- Developer-Friendly – Beaver Builder has created a well-documented module boilerplate developers can use to create their own modules for the editor. There's also an Editor Mode you can enable that lets clients change content while preventing them from making changes that could potentially break page designs.
- Library – Expedite the design process in the future by saving and reusing modules, rows and even entire page layouts.
Getting Started with Beaver Builder Pro
Beaver Builder Pro works in the same way as any other premium plugin, which means to install it, all you need to do is download the ZIP folder from your account on the developer's website, and upload it to your WordPress site.
It doesn't act as a premium add-on to Beaver Builder Lite, so you can safely remove that version from your website if you're already using it.
There aren't many settings you'll need to configure right off the bat other than activating your license key. You can enable or disable specific modules to control whether or not they appear in the editor. You can also enable the editor for posts as only pages are selected by default.
There's a User Access section in the settings that allows you to choose which user types have access to what, the “what's” being builder access, unrestricted editing, global elements, the backend admin screen, etc.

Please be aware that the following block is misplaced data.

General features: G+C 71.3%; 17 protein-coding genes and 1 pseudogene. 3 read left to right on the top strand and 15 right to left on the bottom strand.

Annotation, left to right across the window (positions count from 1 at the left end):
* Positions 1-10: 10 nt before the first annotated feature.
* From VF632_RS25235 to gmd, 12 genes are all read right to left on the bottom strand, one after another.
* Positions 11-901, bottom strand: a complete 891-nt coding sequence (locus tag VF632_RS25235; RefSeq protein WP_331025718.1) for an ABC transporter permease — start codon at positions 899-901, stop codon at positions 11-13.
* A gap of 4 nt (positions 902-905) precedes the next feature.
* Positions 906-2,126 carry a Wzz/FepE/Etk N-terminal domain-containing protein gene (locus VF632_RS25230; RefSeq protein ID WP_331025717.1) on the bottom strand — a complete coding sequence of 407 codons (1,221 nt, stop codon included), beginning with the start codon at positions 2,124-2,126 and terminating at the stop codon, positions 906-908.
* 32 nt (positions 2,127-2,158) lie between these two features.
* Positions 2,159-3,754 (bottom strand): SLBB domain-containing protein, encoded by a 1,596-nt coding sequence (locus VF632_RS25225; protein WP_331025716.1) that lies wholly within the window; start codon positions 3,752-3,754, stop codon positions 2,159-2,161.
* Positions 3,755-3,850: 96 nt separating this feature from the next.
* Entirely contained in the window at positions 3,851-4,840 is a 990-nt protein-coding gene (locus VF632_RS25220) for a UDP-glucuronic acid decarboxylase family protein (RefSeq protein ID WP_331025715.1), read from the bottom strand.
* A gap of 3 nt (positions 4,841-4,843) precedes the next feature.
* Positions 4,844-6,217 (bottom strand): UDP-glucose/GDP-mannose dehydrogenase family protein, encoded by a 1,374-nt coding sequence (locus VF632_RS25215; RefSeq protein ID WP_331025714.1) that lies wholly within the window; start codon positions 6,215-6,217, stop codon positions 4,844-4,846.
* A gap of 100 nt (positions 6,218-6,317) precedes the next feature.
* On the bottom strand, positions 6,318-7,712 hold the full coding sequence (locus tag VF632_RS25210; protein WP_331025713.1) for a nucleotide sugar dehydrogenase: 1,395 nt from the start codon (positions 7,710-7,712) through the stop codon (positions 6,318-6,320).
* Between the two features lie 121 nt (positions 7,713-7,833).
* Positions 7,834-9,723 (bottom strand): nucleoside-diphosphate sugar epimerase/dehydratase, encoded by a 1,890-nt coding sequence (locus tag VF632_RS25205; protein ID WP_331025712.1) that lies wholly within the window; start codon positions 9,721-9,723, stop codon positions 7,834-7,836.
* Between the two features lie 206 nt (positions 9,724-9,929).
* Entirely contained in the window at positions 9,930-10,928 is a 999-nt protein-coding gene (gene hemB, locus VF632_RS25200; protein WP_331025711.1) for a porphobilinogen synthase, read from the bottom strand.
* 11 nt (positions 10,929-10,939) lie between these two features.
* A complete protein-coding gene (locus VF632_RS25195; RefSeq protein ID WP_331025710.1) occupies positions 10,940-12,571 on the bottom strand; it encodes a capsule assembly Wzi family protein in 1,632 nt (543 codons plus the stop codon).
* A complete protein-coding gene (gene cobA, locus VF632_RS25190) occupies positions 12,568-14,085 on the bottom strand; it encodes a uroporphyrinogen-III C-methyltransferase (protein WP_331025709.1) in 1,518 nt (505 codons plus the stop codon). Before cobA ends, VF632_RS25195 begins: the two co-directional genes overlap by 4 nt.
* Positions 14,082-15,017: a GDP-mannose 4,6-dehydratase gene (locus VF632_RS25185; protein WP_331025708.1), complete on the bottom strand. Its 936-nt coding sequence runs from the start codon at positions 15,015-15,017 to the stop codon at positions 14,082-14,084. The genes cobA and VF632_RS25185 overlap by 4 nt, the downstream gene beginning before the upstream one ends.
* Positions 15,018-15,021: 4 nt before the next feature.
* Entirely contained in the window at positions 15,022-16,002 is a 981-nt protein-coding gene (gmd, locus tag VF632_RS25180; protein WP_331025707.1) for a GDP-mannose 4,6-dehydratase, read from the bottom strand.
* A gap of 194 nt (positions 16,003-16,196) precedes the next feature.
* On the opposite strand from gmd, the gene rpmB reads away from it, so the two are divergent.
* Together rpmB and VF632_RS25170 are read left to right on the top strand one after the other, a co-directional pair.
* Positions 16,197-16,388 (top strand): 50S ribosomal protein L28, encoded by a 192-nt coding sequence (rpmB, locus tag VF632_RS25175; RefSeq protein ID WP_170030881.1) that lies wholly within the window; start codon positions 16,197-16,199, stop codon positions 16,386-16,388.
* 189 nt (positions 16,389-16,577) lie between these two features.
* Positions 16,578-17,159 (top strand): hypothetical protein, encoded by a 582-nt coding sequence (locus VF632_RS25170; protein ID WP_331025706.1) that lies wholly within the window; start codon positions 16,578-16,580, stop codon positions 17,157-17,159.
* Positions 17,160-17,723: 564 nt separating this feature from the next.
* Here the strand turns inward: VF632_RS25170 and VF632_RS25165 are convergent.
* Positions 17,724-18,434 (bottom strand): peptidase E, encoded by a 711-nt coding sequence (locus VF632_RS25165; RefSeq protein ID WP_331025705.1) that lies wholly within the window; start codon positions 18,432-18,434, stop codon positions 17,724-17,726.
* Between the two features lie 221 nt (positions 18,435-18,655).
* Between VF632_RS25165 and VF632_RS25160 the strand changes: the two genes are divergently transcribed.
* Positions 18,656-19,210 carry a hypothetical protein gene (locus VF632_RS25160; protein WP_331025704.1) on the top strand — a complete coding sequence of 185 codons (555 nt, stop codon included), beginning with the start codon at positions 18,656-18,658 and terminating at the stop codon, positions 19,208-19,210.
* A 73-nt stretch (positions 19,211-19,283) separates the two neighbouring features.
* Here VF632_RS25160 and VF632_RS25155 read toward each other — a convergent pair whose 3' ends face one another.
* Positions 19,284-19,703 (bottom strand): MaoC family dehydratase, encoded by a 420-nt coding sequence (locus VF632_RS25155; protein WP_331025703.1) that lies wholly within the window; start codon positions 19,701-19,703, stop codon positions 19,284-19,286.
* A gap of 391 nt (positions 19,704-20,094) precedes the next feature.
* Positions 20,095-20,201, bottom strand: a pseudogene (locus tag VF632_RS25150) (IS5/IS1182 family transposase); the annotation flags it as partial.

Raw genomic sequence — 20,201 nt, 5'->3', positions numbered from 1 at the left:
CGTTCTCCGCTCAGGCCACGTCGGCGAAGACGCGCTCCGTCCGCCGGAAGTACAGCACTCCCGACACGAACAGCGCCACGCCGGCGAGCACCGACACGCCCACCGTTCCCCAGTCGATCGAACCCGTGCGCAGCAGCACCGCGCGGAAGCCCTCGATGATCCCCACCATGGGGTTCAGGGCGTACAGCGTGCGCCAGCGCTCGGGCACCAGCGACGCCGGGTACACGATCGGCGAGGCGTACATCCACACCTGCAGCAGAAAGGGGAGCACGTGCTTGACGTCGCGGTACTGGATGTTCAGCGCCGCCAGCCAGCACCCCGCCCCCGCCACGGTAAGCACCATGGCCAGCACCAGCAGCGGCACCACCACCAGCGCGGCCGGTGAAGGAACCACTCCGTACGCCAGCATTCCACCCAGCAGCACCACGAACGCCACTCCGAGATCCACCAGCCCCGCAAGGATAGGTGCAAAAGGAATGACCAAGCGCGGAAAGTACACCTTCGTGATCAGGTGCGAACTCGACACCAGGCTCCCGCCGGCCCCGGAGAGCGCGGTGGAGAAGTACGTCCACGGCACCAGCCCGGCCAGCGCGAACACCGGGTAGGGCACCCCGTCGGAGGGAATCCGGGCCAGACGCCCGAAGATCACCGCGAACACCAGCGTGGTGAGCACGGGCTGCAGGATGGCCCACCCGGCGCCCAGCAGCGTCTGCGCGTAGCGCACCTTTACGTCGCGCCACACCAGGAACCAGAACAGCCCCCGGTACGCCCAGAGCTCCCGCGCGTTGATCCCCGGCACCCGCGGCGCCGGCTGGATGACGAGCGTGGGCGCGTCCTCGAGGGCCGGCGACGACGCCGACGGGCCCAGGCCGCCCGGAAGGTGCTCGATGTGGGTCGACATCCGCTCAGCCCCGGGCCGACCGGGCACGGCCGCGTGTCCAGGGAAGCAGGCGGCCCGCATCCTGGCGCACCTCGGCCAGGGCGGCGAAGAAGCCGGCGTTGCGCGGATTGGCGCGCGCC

Free Font Awesome icons are enabled by default, but you can also integrate Font Awesome Pro icons if you have a premium subscription to the service.
Lastly, advanced users can use the Tools section to clear Beaver Builder's cache using popular cache plugins as well as enable the plugin's debug mode.
How Does Beaver Builder Handle Page Building?
While Beaver Builder has its own theme, the editor is designed to work with virtually any WordPress theme, including MH Magazine. It's only enabled on pages by default, so you'll need to go into the aforementioned settings to enable it for posts.
When you add a new page or post or edit an existing page or post, you're taken to the WordPress editor as usual. Here, you can click a button to activate the Beaver Builder editor.
Before we get there, however, let's talk about page templates. Competing WordPress page builder plugin Elementor provides you with two page templates that allow you to override your theme's default page layout. They are Canvas, a blank page template that does away with your header, sidebar and footer, and Full Width, a template that stretches the content area across the entire page.